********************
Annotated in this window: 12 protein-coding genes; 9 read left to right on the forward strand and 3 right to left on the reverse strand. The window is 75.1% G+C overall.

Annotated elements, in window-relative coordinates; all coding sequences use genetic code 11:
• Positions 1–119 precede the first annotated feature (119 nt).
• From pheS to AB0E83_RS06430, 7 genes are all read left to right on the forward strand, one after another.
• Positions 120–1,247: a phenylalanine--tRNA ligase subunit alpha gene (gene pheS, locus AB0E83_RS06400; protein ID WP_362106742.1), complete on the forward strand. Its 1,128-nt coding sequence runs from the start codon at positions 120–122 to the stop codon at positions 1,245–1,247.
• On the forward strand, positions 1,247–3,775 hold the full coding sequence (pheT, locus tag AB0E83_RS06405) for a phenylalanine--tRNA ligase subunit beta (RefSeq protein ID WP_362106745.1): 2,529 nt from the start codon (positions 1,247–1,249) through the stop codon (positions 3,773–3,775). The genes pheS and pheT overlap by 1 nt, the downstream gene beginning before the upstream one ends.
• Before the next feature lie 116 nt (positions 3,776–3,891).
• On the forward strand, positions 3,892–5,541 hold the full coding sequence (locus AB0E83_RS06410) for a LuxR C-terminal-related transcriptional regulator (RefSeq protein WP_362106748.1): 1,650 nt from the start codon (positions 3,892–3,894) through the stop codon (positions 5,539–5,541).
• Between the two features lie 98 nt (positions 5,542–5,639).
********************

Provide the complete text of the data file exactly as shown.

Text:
Annotated in this window: 12 protein-coding genes; 9 read left to right on the forward strand and 3 right to left on the reverse strand. The window is 75.1% G+C overall.

Annotated elements, in window-relative coordinates; all coding sequences use genetic code 11:
• Positions 1–119 precede the first annotated feature (119 nt).
• From pheS to AB0E83_RS06430, 7 genes are all read left to right on the forward strand, one after another.
• Positions 120–1,247: a phenylalanine--tRNA ligase subunit alpha gene (gene pheS, locus AB0E83_RS06400; protein ID WP_362106742.1), complete on the forward strand. Its 1,128-nt coding sequence runs from the start codon at positions 120–122 to the stop codon at positions 1,245–1,247.
• On the forward strand, positions 1,247–3,775 hold the full coding sequence (pheT, locus tag AB0E83_RS06405) for a phenylalanine--tRNA ligase subunit beta (RefSeq protein ID WP_362106745.1): 2,529 nt from the start codon (positions 1,247–1,249) through the stop codon (positions 3,773–3,775). The genes pheS and pheT overlap by 1 nt, the downstream gene beginning before the upstream one ends.
• Before the next feature lie 116 nt (positions 3,776–3,891).
• On the forward strand, positions 3,892–5,541 hold the full coding sequence (locus AB0E83_RS06410) for a LuxR C-terminal-related transcriptional regulator (RefSeq protein WP_362106748.1): 1,650 nt from the start codon (positions 3,892–3,894) through the stop codon (positions 5,539–5,541).
• Between the two features lie 98 nt (positions 5,542–5,639).